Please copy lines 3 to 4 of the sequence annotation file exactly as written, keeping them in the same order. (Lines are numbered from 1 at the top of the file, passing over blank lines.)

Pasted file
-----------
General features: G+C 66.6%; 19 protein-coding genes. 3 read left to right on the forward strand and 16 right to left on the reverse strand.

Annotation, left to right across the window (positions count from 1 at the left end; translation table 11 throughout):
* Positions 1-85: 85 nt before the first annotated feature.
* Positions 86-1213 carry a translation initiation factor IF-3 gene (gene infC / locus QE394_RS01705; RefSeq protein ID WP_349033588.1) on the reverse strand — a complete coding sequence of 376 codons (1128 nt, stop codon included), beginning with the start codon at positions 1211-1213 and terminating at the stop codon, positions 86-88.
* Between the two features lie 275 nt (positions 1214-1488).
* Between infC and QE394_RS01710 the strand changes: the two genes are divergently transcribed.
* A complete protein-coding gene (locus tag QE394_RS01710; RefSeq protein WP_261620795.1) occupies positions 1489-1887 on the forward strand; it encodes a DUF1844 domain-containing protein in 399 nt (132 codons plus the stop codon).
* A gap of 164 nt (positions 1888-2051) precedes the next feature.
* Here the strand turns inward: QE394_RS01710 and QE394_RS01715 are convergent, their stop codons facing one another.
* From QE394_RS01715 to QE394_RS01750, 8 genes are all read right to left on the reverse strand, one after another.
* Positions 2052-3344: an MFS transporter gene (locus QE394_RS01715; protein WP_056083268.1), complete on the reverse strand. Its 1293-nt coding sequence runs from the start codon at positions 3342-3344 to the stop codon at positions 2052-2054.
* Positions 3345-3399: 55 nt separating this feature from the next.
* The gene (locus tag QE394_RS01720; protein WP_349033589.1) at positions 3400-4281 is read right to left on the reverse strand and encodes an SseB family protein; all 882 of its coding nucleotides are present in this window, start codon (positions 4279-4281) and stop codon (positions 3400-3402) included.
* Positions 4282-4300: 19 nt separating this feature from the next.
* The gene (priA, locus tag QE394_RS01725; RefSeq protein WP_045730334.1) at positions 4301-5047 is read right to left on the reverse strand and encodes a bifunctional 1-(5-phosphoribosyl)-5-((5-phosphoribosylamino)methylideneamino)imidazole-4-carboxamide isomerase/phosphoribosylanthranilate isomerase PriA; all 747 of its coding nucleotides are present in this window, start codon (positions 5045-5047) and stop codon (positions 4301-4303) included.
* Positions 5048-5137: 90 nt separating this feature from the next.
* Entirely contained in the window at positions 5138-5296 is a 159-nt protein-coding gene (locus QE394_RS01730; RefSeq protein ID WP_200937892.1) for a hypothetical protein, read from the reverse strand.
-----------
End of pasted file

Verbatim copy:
* Positions 1-85: 85 nt before the first annotated feature.
* Positions 86-1213 carry a translation initiation factor IF-3 gene (gene infC / locus QE394_RS01705; RefSeq protein ID WP_349033588.1) on the reverse strand — a complete coding sequence of 376 codons (1128 nt, stop codon included), beginning with the start codon at positions 1211-1213 and terminating at the stop codon, positions 86-88.